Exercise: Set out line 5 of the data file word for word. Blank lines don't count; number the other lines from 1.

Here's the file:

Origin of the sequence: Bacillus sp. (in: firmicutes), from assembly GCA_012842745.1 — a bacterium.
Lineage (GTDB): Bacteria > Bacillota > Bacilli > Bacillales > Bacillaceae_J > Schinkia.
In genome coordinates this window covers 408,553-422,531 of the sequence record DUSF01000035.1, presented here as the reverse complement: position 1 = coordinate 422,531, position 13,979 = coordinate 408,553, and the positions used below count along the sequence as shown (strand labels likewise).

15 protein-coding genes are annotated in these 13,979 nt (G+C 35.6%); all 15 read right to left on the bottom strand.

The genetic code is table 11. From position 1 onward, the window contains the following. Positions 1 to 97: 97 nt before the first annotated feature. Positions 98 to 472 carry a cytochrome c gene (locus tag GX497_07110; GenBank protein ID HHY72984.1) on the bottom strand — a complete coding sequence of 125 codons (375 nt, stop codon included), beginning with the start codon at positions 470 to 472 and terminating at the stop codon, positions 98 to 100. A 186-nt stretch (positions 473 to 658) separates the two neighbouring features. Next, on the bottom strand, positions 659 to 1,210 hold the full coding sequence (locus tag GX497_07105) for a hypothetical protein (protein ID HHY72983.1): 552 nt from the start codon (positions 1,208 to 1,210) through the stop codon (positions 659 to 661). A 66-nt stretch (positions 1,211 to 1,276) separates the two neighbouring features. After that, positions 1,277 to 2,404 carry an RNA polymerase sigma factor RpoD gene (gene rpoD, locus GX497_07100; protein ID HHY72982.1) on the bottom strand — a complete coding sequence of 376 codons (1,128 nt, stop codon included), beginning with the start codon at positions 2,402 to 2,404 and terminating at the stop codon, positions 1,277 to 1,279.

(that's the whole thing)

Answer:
The genetic code is table 11. From position 1 onward, the window contains the following. Positions 1 to 97: 97 nt before the first annotated feature. Positions 98 to 472 carry a cytochrome c gene (locus tag GX497_07110; GenBank protein ID HHY72984.1) on the bottom strand — a complete coding sequence of 125 codons (375 nt, stop codon included), beginning with the start codon at positions 470 to 472 and terminating at the stop codon, positions 98 to 100. A 186-nt stretch (positions 473 to 658) separates the two neighbouring features. Next, on the bottom strand, positions 659 to 1,210 hold the full coding sequence (locus tag GX497_07105) for a hypothetical protein (protein ID HHY72983.1): 552 nt from the start codon (positions 1,208 to 1,210) through the stop codon (positions 659 to 661). A 66-nt stretch (positions 1,211 to 1,276) separates the two neighbouring features. After that, positions 1,277 to 2,404 carry an RNA polymerase sigma factor RpoD gene (gene rpoD, locus GX497_07100; protein ID HHY72982.1) on the bottom strand — a complete coding sequence of 376 codons (1,128 nt, stop codon included), beginning with the start codon at positions 2,402 to 2,404 and terminating at the stop codon, positions 1,277 to 1,279.